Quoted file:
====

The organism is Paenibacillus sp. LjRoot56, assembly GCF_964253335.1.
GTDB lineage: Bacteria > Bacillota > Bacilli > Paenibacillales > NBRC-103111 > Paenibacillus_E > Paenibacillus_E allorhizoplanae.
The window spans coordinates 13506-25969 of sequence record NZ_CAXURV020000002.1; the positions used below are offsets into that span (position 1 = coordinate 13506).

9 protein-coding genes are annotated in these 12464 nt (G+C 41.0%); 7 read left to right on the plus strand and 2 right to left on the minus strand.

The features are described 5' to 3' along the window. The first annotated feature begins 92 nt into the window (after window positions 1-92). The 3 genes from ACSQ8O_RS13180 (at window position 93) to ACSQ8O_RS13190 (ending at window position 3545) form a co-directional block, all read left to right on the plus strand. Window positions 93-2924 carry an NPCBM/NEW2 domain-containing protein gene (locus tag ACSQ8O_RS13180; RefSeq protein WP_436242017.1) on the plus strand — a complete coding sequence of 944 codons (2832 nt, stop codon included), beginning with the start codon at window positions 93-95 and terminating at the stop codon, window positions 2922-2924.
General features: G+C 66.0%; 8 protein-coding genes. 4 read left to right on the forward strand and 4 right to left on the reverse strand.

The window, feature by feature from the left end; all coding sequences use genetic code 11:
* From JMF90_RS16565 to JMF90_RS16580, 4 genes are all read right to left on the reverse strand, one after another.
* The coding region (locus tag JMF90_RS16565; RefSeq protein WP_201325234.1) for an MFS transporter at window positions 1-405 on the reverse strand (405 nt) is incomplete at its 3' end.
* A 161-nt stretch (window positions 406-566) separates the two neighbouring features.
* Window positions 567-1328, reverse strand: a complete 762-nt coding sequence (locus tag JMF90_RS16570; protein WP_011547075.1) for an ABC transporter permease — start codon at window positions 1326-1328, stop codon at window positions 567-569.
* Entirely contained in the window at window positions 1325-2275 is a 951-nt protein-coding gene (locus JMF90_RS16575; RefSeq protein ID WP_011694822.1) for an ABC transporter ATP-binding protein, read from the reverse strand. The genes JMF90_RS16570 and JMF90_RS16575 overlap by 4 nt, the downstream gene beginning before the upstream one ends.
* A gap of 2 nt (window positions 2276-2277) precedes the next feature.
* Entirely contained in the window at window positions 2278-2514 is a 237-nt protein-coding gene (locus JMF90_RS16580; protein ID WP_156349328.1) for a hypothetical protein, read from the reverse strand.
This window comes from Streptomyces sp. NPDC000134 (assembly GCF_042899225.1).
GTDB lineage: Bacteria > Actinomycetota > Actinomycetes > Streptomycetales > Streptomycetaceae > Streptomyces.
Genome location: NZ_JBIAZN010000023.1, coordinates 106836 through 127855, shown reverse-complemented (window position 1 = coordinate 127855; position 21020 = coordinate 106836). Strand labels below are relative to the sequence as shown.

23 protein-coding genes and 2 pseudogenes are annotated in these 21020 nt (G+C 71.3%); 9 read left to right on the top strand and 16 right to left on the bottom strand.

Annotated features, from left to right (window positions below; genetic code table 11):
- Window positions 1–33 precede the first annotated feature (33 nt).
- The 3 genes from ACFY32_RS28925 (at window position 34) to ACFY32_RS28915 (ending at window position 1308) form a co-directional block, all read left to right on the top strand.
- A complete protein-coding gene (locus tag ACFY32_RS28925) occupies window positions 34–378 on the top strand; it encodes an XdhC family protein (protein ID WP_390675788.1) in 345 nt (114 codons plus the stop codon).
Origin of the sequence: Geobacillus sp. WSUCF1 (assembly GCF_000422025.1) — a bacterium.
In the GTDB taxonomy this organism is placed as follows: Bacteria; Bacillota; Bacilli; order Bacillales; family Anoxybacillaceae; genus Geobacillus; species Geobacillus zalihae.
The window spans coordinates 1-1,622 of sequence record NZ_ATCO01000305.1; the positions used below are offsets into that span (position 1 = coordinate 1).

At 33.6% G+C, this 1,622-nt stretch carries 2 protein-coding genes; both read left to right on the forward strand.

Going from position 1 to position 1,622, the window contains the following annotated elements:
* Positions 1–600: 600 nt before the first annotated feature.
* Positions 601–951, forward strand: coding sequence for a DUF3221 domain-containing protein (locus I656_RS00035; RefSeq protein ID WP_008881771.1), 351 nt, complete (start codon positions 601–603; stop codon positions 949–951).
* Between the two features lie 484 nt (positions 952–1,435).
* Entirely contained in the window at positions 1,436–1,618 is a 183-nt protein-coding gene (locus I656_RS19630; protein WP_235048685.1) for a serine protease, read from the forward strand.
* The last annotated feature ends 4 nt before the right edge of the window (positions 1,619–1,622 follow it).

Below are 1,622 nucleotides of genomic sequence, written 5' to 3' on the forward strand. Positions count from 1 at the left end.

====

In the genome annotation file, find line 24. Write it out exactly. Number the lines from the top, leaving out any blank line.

In the GTDB taxonomy this organism is placed as follows: Bacteria; Bacillota; Bacilli; order Bacillales; family Anoxybacillaceae; genus Geobacillus; species Geobacillus zalihae.